Monday, December 17, 2018

The Zentangle Spinner project (My version)

A recent series of videos and instructions came out for the Zentangle® followers of CZT leaders Rick and Marie.  They do a 12 days of Christmas special every year with some sort of inspirational ideas.  They are now publishing what they call "project packs" which is a nice little "kit" you can buy with all the materials need to complete a project.  

I think the kits cost about $25 a piece.  Granted the materials are lovely...using the beautiful Italian paper and Sakura pens and I think the pack I am telling you about today also includes some colored pencils.  And a spinner.  

The idea of this Zentangle spinner is that you put your own favorite tangles in the blank boxes or quadrants and then how you use it is to spin it when you are ready to make a tile or project of your own and the tangle you use must be chosen by the "luck of the draw" so to speak.  Allowing you not to fuss over deciding what tangle to use eliminates one of the side issues of making a tile.   In other words just for fun.  

The project was video taped and I believe is available to anyone who wants to watch the tangles being drawn so beautifully!  Just go to YouTube and put in Zentangle Project Pack.  This is #4.  And there are 12 videos.  But I digress.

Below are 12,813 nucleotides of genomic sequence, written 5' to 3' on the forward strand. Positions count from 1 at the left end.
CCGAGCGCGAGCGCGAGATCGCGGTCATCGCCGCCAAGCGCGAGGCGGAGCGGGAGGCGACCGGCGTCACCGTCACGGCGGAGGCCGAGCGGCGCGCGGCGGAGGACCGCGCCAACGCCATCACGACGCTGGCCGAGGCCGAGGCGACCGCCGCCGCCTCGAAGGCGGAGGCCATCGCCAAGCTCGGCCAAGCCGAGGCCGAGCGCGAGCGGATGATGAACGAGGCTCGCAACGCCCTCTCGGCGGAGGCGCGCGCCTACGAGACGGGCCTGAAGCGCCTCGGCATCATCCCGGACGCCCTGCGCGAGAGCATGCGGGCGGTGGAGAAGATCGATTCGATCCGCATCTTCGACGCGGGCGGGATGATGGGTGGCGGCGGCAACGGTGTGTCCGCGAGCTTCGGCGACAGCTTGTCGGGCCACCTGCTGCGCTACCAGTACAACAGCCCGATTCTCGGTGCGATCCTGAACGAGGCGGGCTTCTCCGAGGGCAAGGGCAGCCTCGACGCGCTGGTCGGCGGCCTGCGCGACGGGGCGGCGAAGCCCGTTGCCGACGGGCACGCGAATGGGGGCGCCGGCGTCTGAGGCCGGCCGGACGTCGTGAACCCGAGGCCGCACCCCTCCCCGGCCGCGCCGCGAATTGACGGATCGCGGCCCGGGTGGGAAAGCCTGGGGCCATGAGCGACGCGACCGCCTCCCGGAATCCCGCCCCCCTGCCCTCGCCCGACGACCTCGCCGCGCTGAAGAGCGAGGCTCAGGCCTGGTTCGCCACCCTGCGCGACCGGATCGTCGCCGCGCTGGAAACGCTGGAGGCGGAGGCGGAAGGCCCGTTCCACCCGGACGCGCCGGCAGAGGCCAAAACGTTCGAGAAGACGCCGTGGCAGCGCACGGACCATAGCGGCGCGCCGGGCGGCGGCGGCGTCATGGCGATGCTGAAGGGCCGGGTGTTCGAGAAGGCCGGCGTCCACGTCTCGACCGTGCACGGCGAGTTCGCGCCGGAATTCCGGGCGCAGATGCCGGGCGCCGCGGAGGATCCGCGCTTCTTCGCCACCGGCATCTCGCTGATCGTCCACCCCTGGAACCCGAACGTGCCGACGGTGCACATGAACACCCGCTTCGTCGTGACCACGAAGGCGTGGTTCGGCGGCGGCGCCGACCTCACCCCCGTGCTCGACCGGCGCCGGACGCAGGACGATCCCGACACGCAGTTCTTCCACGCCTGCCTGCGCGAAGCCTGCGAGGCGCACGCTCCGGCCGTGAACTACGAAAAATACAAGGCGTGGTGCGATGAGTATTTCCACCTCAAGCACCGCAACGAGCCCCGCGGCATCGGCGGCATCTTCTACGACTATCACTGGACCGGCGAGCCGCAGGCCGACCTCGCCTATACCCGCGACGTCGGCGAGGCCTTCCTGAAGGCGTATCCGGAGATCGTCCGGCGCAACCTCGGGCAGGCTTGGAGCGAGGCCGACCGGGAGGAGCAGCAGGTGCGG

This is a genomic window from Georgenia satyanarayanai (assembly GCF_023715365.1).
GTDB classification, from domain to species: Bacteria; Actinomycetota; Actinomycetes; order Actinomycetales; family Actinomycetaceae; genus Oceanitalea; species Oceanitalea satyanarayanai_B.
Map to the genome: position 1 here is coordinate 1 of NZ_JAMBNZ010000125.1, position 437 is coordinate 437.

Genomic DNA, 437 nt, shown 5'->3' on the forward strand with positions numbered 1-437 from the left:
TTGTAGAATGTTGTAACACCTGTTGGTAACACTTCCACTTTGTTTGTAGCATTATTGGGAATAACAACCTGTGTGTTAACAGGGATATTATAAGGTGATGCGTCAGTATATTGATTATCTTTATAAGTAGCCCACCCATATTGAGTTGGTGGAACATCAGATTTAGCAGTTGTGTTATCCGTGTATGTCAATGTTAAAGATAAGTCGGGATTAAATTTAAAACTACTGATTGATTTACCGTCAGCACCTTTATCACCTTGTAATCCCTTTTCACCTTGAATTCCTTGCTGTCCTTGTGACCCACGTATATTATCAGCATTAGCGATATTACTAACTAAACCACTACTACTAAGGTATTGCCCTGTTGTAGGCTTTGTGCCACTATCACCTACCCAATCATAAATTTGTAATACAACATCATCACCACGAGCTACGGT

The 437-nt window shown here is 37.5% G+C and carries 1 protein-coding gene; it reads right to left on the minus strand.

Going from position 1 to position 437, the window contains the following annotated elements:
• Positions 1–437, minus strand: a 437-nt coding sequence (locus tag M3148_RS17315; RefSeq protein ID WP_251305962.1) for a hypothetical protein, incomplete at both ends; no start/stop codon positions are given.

So this is MY version of the project pack and it cost about 50 cents.
Done on a piece of fairly good cold press watercolor paper (Canson recommended), the spinners are inexpensively purchased at Amazon.  My version is smaller than the version you would buy at Zentangle (circle is a 7" diameter).  But it still gives you a choice of 30 different tangles to choose from.  I simply used a plate for the outside circle and a compass to draw the others.  

The purchased project as shown in the videos had numbers and letters around the outside that to me made very little sense to me overall.  If I was going to use this with my students I wanted something quite practical.  So I wanted a way for them to identify the tangle's name so they could go and find the "step outs" for that tangle if they needed to.  So I typed the names the tangles giving them each a number and put that number next to the quadrant in which they are drawn.  

This whole thing could be put on a printer and copied for students to just glue down onto a paper if that is what I decided to do...or I could give students a blank copy and get them started on one of their own.  It was a fun project and didn't take all that long to do.